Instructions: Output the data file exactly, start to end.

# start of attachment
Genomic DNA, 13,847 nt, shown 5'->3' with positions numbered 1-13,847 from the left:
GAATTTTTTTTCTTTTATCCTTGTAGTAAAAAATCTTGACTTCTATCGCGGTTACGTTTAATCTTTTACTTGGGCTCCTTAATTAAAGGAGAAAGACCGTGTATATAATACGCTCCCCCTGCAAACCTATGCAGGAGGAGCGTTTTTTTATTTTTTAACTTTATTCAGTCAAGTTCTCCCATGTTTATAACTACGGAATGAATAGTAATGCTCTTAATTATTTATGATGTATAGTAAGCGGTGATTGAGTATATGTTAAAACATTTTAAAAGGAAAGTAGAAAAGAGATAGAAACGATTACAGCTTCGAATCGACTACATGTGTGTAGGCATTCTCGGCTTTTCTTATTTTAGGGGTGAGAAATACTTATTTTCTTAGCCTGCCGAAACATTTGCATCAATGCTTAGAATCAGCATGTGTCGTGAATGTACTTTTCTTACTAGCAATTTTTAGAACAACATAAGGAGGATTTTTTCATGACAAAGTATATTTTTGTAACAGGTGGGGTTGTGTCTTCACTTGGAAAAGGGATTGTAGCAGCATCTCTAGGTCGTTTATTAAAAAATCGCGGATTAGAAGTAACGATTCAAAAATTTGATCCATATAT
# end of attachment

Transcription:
Genomic DNA, 13,847 nt, shown 5'->3' with positions numbered 1-13,847 from the left:
GAATTTTTTTTCTTTTATCCTTGTAGTAAAAAATCTTGACTTCTATCGCGGTTACGTTTAATCTTTTACTTGGGCTCCTTAATTAAAGGAGAAAGACCGTGTATATAATACGCTCCCCCTGCAAACCTATGCAGGAGGAGCGTTTTTTTATTTTTTAACTTTATTCAGTCAAGTTCTCCCATGTTTATAACTACGGAATGAATAGTAATGCTCTTAATTATTTATGATGTATAGTAAGCGGTGATTGAGTATATGTTAAAACATTTTAAAAGGAAAGTAGAAAAGAGATAGAAACGATTACAGCTTCGAATCGACTACATGTGTGTAGGCATTCTCGGCTTTTCTTATTTTAGGGGTGAGAAATACTTATTTTCTTAGCCTGCCGAAACATTTGCATCAATGCTTAGAATCAGCATGTGTCGTGAATGTACTTTTCTTACTAGCAATTTTTAGAACAACATAAGGAGGATTTTTTCATGACAAAGTATATTTTTGTAACAGGTGGGGTTGTGTCTTCACTTGGAAAAGGGATTGTAGCAGCATCTCTAGGTCGTTTATTAAAAAATCGCGGATTAGAAGTAACGATTCAAAAATTTGATCCATATAT